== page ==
During the recession, Mahoning Supply, an imaginary industrial distributor with $50 million in annual sales, faced an all-too-familiar problem. Year-to-year sales were off, and the company was in danger of breaching its bank loan covenants. The bank was worried that projected cash flow would barely cover the required payments.
Management at this imaginary, but not atypical, distributor made two obvious moves: They laid off excess staff and tried to dump bloated inventory. Unfortunately, these moves weren’t enough to solve the problem. What to do?
Would you consider raising prices if your company were in Mahoning’s situation? That is exactly what Mahoning’s CEO, George, did! He had the disadvantage (and also perhaps the advantage) of being new not only to the company but to the distribution business.
George could not understand why his sales reps spent so much of their time managing prices, even on low-volume products at their smallest accounts. The reps were constantly on their phones quoting prices and negotiating with vendors for lower cost. They spent much of their office time reviewing orders and changing prices on the computer.
The Pricing Guessing Game
George also found that his reps knew vendor product costs but had little or no market selling price information. They had some feedback from a handful of their own customers, of course, as well as their general impression (right or wrong) of competitive margins on a few of the company’s product lines.
The lowest (“last bracket”) prices in the Mahoning price book were too high – out of touch with reality. If the price list was used at all, it was only a starting point for discounting. When quoting, the sales reps would apply an arbitrary percentage to come up with a selling price. They often used the same margin percentage for all items in a product line. They also used the same margin percentage no matter what industry the customer was in, or how small or large the customer was.
George hired a pricing consultant to do a statistical analysis of all transactions for the previous 12 months. It took less than three weeks for the consultant and George’s team to segment the customers, organize them by size, group the product lines, and set them up to analyze price sensitivity. The consultant’s analytical software determined a market-driven pricing for each customer and item.
The last step created pricing look-up tables based on the margin matrices for every product line and customer segment. The recommended pricing for each customer was reviewed and approved by the sales team. Below-market margins were to be brought up to market levels whenever possible, all at once or gradually, depending in the situation.
The sales reps were taught how “strategic pricing” worked and were given margin goals by item for their customers. Larger increases were sought on less sensitive items and for smaller customers. Smaller increases were recommended for more sensitive items and for larger customers. Most prices for larger customers were left alone, except for the least sensitive items. Prices under contract were not touched.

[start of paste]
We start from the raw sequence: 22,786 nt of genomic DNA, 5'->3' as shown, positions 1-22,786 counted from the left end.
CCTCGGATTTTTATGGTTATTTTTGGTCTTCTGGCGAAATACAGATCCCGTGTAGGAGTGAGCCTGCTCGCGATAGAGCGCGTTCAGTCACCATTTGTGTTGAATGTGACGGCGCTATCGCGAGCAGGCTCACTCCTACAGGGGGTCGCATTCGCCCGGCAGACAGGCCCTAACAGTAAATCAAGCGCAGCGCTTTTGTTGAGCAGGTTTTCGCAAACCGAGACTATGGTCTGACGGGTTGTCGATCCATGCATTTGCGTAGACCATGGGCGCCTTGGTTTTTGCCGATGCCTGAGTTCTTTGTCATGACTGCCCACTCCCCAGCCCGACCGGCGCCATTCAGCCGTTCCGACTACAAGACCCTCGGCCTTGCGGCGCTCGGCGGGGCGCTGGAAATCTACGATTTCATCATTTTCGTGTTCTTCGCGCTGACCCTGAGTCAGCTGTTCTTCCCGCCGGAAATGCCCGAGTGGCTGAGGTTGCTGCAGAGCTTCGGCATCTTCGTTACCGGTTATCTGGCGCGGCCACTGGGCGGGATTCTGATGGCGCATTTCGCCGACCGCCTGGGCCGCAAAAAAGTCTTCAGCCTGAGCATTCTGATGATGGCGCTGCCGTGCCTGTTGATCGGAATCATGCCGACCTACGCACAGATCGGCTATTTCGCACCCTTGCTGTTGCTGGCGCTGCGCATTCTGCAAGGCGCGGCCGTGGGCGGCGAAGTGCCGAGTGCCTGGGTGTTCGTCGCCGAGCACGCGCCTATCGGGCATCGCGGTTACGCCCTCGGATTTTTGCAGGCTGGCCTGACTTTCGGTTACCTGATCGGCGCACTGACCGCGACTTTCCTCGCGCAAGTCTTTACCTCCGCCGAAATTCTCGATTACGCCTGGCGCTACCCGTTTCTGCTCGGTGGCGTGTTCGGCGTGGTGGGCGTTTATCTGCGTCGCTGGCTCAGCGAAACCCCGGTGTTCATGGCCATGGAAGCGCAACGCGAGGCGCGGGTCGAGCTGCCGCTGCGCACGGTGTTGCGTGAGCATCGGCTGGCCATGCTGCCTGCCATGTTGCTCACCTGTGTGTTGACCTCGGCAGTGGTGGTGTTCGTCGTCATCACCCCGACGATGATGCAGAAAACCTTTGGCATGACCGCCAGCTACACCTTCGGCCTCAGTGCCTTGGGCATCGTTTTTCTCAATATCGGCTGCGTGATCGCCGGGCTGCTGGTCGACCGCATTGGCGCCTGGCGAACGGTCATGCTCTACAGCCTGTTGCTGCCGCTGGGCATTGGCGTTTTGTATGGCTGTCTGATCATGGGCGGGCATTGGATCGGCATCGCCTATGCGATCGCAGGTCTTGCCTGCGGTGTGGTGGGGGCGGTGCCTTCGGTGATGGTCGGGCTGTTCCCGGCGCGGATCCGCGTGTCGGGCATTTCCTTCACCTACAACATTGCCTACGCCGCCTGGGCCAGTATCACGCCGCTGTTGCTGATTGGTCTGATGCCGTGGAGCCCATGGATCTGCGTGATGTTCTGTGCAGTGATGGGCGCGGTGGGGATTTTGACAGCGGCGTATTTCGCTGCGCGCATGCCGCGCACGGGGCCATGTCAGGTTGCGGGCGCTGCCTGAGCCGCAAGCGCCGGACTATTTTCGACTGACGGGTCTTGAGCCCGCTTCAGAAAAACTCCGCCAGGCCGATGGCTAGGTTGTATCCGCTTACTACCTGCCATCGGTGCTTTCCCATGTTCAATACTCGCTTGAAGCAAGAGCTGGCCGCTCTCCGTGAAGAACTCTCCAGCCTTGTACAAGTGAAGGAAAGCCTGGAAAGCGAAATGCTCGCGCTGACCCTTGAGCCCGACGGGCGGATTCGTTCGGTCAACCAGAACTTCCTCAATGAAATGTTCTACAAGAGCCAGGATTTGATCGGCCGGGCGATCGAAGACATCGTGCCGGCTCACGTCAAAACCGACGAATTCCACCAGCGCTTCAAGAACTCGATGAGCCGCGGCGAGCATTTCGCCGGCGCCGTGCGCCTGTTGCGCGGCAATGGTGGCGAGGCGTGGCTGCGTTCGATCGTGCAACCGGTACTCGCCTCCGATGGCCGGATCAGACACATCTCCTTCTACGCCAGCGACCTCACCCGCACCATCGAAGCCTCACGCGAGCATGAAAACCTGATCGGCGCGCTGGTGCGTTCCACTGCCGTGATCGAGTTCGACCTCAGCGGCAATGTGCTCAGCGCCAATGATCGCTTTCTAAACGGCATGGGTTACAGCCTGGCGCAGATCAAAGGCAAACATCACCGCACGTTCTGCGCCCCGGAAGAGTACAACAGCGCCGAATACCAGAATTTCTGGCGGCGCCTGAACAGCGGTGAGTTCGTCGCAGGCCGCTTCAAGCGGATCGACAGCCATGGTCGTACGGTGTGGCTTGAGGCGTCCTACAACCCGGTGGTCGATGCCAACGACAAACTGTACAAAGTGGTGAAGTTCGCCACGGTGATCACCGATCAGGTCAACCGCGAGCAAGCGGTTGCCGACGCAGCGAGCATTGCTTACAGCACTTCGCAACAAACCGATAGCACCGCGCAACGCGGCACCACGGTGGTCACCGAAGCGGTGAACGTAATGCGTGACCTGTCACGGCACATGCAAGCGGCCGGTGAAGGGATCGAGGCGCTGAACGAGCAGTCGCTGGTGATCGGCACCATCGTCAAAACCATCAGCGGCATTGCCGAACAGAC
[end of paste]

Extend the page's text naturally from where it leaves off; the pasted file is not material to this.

Mahoning’s information system professionals plugged the margin matrices and pricing look-up tables into the company’s ERP system. Most of the thousands of “special contract price and cost records” were eliminated as market-driven pricing made most of those hard to maintain records obsolete.
After review by the sales reps, the new prices were applied to customer transactions. Margins on some low-profile items for small customers increased by several percentage points. Margins for other items increased by lesser amounts, or not at all. Mahoning did not reduce margins determined to be above market level.
Despite the fears of some sales reps, there was no significant negative reaction from customers. The initial phase of the strategic pricing project resulted in an overall increase of 200 basis points, or a 2% increase in gross trading margin. The margin improvement translated into a growth rate in gross margin dollars of almost $80,000 per month (approximately $4 million monthly sales at 2%).
Under Mahoning’s sales compensation plan, about 20% of the increased margin, or $16,000 per month, went to the sales reps. The balance went straight to the company’s bottom line: more than $60,000 per month, nearly $750,000 per year.
Strategic pricing freed up time for the sales reps to introduce new products and concepts and build customer relationships. In time, the reps learned to delegate most routine pricing activities to the support staff and, with better market pricing information, became more adept at negotiating deals with larger customers. Using the margin matrices and pricing look-up tables in the ERP system, the inside sales staff was empowered to quote market-driven prices to new customers and pricing on new items to existing customers.
George and his imaginary management team dealt with a serious challenge facing many wholesale distributors today. They responded to the threat in the usual ways – staff and inventory reductions – but also with a creative response to the common problem of sales reps being overwhelmed with pricing tasks, yet starved of market pricing information.
The data you need is already in your system. It’s up to you to turn the data into information and the information into profits by using a pricing consultant to do a statistical analysis.
Reach out to our team of consultants today. We’d love to hear from you!
This article was adapted from “Strategic Pricing for Distributors.”